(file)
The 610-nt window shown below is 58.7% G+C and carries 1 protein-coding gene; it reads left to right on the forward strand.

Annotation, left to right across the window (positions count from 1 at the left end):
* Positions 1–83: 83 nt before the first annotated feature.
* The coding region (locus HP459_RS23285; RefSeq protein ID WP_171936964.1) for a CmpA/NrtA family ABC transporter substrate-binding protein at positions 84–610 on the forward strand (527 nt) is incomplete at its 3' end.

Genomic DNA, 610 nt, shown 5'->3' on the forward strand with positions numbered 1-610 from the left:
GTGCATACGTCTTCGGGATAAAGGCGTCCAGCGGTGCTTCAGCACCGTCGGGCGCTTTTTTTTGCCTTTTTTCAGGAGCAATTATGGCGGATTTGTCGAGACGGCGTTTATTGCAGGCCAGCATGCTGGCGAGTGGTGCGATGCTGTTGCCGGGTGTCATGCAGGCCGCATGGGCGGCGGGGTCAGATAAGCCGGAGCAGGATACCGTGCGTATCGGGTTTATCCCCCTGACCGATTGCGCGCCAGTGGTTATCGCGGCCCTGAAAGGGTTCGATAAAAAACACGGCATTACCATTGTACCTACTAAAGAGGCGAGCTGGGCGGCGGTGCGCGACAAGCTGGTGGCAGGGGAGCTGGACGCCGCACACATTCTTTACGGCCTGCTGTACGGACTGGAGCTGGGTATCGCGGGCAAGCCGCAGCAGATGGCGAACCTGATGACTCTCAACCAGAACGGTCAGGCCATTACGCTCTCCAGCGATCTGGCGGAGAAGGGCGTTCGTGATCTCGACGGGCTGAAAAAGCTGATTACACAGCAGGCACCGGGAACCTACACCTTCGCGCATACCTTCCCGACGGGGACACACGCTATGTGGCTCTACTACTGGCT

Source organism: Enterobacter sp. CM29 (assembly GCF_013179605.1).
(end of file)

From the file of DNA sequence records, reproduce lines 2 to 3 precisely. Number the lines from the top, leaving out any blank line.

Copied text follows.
Annotation, left to right across the window (positions count from 1 at the left end):
* Positions 1–83: 83 nt before the first annotated feature.